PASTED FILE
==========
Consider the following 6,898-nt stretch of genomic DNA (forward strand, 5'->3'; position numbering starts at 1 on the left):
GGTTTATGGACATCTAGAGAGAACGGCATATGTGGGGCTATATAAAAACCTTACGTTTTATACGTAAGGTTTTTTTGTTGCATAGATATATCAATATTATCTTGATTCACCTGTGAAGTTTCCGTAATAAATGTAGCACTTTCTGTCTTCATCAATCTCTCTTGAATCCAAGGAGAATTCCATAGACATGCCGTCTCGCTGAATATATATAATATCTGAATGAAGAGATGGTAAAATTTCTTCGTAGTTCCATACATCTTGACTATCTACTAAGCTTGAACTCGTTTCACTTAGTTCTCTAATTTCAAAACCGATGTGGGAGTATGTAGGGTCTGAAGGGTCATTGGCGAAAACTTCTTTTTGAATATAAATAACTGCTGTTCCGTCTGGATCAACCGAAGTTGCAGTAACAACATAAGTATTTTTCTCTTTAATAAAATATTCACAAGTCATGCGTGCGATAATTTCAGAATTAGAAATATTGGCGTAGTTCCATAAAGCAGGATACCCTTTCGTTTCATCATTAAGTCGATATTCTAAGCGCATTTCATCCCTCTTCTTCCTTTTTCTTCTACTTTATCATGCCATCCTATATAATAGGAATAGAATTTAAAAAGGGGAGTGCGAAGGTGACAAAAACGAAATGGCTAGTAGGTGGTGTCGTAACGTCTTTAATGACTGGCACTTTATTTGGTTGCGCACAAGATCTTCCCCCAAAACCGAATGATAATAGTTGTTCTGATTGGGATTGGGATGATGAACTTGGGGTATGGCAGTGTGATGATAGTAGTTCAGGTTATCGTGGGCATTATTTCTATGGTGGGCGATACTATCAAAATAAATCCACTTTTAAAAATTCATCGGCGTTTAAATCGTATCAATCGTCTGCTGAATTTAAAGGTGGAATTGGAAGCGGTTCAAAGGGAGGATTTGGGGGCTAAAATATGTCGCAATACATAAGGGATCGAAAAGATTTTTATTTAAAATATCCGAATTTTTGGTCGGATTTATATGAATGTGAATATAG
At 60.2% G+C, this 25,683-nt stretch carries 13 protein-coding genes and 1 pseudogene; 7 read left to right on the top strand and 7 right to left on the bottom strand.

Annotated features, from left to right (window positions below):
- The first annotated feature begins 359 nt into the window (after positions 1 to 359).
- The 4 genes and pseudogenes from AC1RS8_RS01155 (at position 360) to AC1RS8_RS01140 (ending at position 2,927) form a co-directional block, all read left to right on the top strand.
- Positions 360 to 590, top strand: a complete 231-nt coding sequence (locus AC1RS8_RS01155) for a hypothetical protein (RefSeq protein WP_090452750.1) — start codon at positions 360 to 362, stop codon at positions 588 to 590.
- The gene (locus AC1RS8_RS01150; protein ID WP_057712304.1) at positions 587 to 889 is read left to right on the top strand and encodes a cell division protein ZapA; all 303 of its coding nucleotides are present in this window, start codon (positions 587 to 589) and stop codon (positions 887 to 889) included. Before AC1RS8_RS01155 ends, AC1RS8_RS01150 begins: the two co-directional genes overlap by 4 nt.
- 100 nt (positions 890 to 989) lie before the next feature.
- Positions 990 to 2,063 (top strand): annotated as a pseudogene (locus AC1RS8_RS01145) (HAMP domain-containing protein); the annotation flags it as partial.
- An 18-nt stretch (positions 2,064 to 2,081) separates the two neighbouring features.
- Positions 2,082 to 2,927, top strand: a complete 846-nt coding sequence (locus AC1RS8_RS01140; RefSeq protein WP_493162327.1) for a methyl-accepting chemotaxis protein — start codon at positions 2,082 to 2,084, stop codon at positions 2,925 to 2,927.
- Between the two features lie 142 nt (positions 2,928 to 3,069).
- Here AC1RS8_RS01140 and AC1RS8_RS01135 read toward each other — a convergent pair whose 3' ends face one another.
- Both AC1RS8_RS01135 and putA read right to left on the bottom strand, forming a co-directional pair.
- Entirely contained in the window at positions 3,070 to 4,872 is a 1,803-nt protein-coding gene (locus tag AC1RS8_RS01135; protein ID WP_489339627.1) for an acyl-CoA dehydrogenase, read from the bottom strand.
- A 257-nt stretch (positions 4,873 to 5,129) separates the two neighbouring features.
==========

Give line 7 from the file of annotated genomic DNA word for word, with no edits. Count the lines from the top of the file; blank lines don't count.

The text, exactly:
- Positions 360 to 590, top strand: a complete 231-nt coding sequence (locus AC1RS8_RS01155) for a hypothetical protein (RefSeq protein WP_090452750.1) — start codon at positions 360 to 362, stop codon at positions 588 to 590.